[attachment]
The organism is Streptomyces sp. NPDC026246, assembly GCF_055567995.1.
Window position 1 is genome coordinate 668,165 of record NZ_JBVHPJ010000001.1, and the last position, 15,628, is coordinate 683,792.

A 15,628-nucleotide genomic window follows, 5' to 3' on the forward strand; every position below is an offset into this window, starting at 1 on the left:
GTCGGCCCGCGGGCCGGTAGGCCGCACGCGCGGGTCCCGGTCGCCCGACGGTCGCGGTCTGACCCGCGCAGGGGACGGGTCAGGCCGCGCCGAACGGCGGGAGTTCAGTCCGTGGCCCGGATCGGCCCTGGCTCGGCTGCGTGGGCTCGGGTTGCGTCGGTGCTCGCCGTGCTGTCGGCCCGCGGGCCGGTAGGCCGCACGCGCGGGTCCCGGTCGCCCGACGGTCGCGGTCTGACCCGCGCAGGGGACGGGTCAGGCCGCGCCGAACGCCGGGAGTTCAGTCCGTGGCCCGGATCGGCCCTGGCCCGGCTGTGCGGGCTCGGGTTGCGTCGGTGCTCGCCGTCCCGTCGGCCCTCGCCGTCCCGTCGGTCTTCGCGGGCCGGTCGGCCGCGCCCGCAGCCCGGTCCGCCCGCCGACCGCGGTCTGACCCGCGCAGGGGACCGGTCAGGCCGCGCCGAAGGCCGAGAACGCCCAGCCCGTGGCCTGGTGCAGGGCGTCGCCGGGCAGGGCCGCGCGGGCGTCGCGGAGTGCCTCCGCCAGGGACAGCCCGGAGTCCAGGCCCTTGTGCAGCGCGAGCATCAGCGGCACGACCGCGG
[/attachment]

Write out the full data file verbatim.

The organism is Streptomyces sp. NPDC026246, assembly GCF_055567995.1.
Window position 1 is genome coordinate 668,165 of record NZ_JBVHPJ010000001.1, and the last position, 15,628, is coordinate 683,792.

A 15,628-nucleotide genomic window follows, 5' to 3' on the forward strand; every position below is an offset into this window, starting at 1 on the left:
GTCGGCCCGCGGGCCGGTAGGCCGCACGCGCGGGTCCCGGTCGCCCGACGGTCGCGGTCTGACCCGCGCAGGGGACGGGTCAGGCCGCGCCGAACGGCGGGAGTTCAGTCCGTGGCCCGGATCGGCCCTGGCTCGGCTGCGTGGGCTCGGGTTGCGTCGGTGCTCGCCGTGCTGTCGGCCCGCGGGCCGGTAGGCCGCACGCGCGGGTCCCGGTCGCCCGACGGTCGCGGTCTGACCCGCGCAGGGGACGGGTCAGGCCGCGCCGAACGCCGGGAGTTCAGTCCGTGGCCCGGATCGGCCCTGGCCCGGCTGTGCGGGCTCGGGTTGCGTCGGTGCTCGCCGTCCCGTCGGCCCTCGCCGTCCCGTCGGTCTTCGCGGGCCGGTCGGCCGCGCCCGCAGCCCGGTCCGCCCGCCGACCGCGGTCTGACCCGCGCAGGGGACCGGTCAGGCCGCGCCGAAGGCCGAGAACGCCCAGCCCGTGGCCTGGTGCAGGGCGTCGCCGGGCAGGGCCGCGCGGGCGTCGCGGAGTGCCTCCGCCAGGGACAGCCCGGAGTCCAGGCCCTTGTGCAGCGCGAGCATCAGCGGCACGACCGCGG